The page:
The quarter finals are upon us as arguably football’s most exciting World Cup reaches what is sure to be a dramatic conclusion.
Football fans around the world are licking their lips at the prospect of eight sides, all of which harbour realistic ambitions of holding the famous World Cup trophy aloft, facing off at the business end of the tournament.
For the first time in World Cup history, all eight group winners are through to the final eight, making the remaining encounters all the more anticipated.
Throughout the fixtures for the quarter finals, there are enticing match-ups everywhere.
Karim Benzema v Thomas Muller. Neymar v James Rodriguez. Lionel Messi v Eden Hazard. Arjen Robben v Keylor Navas.
These are all players who have lit up football’s biggest stage and will aim to do so again in the latter stages of the competition.
But still, in a tournament where the drama has been at its most thrilling and where the upsets have been endless, no clear favourite jumps out from the remaining eight teams in Brazil.
— FIFAWorldCup (@FIFAWorldCup) July 1, 2014
Each have their own certain qualities, but each have question marks lingering over their ability to go all the way and achieve ultimate greatness.
France must remain as resolute and unified as they did throughout the group stages, but can their defence retain its impeccable solidity against a German team that interchange so freely and frequently between what is, essentially, a front four?
Germany aren’t without their own problems, not least a lack of quality full backs and speedy central defenders. Benzema, along with his two flankers – Mathieu Valbuena and Antoine Griezmann – will no doubt be looking to take advantage of these deficiencies in the final eight.
Brazil need to once again overcome such a heavy burden of expectation when they face a rampant Colombian outfit.
It’s a case of so far, so good for Neymar and co. But one gets the sense that a minor slip-up could be this team’s downfall amid a colossal backing from the stands that is providing just as much of a hindrance as it is an advantage.
Colombia is the perfect team to take advantage of any Brazilian nerves. Their rampant, counter-attacking style will exploit even the smallest of mistakes, with the supremely talented Rodriguez leading their charge.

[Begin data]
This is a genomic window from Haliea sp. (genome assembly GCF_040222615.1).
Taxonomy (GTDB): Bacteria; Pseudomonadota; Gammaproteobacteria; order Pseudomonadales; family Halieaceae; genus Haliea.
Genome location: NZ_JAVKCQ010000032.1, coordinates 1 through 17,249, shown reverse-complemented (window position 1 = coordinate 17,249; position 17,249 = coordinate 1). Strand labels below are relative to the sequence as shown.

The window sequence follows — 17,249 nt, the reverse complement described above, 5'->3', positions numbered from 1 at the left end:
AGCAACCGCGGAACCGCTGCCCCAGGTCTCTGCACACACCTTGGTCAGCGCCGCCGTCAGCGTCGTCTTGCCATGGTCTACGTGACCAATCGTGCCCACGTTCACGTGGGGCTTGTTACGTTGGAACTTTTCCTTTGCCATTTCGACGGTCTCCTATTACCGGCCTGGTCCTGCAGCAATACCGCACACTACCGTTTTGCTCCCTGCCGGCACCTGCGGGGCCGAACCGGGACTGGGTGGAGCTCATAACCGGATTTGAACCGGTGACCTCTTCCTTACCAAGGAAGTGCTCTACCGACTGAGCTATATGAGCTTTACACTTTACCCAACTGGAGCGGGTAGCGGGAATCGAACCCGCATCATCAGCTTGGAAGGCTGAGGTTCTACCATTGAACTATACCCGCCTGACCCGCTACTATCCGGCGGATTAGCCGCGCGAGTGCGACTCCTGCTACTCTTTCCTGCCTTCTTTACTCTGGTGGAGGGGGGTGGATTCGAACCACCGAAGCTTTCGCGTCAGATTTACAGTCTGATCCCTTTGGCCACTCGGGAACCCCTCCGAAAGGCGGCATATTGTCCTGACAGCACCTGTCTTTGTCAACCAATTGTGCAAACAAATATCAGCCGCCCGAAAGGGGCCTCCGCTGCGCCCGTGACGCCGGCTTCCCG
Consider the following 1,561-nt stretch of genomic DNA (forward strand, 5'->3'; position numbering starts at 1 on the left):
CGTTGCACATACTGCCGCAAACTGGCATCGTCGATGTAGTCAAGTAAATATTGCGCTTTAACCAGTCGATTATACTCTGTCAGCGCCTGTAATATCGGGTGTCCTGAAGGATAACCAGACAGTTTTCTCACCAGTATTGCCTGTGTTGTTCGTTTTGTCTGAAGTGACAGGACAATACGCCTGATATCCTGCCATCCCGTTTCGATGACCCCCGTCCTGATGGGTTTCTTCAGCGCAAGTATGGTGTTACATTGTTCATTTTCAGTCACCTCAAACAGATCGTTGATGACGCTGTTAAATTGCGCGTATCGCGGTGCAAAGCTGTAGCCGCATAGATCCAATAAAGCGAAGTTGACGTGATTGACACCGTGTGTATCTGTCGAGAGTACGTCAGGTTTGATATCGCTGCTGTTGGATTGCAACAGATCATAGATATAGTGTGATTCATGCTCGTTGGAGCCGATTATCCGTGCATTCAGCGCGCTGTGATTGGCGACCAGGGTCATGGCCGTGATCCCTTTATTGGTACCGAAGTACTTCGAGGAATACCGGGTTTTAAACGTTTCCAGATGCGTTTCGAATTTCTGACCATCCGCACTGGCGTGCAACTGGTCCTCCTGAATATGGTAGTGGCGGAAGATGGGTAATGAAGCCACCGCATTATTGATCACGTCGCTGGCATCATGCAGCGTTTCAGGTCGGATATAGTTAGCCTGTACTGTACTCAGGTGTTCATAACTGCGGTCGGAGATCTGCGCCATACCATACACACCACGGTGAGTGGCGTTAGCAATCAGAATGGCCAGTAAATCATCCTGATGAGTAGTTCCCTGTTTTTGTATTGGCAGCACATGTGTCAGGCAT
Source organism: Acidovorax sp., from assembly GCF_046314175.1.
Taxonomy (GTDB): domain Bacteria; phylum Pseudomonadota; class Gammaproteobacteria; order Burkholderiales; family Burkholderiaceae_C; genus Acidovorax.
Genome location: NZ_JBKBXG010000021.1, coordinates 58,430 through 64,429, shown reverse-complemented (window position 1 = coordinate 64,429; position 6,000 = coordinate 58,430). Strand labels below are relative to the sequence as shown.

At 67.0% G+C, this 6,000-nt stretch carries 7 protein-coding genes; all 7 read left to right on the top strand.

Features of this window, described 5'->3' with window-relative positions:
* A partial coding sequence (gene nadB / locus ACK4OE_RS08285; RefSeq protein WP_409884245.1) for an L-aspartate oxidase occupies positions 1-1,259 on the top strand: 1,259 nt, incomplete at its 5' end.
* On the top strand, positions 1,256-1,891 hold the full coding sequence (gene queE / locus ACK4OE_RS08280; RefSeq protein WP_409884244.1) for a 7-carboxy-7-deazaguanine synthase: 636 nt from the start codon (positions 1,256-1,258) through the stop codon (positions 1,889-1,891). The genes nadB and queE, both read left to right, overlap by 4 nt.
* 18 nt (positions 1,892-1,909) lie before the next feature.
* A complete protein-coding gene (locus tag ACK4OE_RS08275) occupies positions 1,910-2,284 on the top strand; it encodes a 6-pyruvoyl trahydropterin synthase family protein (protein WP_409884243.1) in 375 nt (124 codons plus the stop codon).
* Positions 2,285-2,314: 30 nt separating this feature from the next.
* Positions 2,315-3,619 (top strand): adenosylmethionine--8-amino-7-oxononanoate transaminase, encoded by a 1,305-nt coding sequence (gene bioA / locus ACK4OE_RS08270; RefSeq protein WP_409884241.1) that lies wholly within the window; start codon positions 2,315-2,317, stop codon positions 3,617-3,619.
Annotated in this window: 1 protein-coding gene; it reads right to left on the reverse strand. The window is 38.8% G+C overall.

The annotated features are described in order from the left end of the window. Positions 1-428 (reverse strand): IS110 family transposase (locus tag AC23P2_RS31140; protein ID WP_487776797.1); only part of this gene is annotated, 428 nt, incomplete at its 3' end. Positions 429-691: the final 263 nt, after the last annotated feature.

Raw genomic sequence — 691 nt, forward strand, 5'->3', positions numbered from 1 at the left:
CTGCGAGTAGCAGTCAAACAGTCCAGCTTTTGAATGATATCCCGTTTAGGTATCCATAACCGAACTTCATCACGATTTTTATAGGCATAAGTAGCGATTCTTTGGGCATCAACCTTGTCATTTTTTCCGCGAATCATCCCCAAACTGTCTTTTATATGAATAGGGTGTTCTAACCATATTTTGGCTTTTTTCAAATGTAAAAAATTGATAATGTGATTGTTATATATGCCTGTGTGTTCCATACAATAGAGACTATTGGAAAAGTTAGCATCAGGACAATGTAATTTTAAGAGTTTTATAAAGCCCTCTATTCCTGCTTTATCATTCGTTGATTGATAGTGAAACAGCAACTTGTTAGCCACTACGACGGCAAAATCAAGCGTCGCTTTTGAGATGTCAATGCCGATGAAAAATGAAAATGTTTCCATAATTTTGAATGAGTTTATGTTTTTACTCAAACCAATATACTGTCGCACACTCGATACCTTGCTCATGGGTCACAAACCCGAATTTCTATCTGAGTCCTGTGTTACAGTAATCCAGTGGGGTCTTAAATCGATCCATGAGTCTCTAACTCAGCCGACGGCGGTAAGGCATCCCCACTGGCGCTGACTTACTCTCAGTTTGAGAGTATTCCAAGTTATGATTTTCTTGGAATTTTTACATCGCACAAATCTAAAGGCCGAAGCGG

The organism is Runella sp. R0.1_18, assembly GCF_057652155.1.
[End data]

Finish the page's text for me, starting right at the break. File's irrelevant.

Argentina’s reliance on Messi has made them disjointed so far this tournament. With an incredibly gifted squad at Alejandro Sabella’s disposal, it still seems as though the old adage of ‘they’re playing as individuals, not as a team’ sticks true with the South American giants.
Angel di Maria has offered his best efforts to lend a hand to Messi, but many more will need to step up if they’re to overcome a Belgium side finding its feet in the quarter finals.
Belgium had looked a team bereft of ideas throughout the group stages, as it struggled past Algeria, Russia and South Korea with lethargic performances. But after registering 39 shots against the USA, finally a much-hyped squad is reaching its apparent potential.
The Netherlands were the form team of the group stages, but were sluggish in overcoming Mexico in the round of 16. It took until the last six minutes for the Dutch to find two winning goals, one of which was courtesy of a controversial Arjen Robben penalty.
They endured 39-degree heat and 93% humidity throughout the match in Fortaleza and could perhaps be weary when they come up against Costa Rica in the quarter finals.
The Costa Ricans have been the fairytale story of this World Cup, progressing through the only group that featured three previous World Cup winners in Italy, England and Uruguay.
With 10 men, they then gallantly overcame Greece via a penalty shootout to qualify for their first ever World Cup quarter final.
Tactically, they’ve been the best team in Brazil, but do they have the quality to get past the Netherlands?
These are all questions that will soon be answered but, ahead of the final eight games of this competition, one thing is for sure – we’re in for a real treat.
- Tweet of the Day
- Quote of the Day
“Does Brazil continue to have one hand on the trophy? Yes.”
– Brazil boss Luiz Felipe Scolari is still confident about his team’s chances.
- Illness of the day
It’s the flu – and it’s plagued the German team. Manager Joachim Low revealed yesterday that seven of his squad members were suffering the same flu-type symptoms that ruled Mats Hummels out of Germany’s round of 16 victory over Algeria.
- Tomorrow’s Schedule
World Cup action finally resumes with Germany taking on France in Rio to kick off the quarter finals.
Two South Americans then battle it out in Fortaleza, with hosts Brazil taking on Colombia.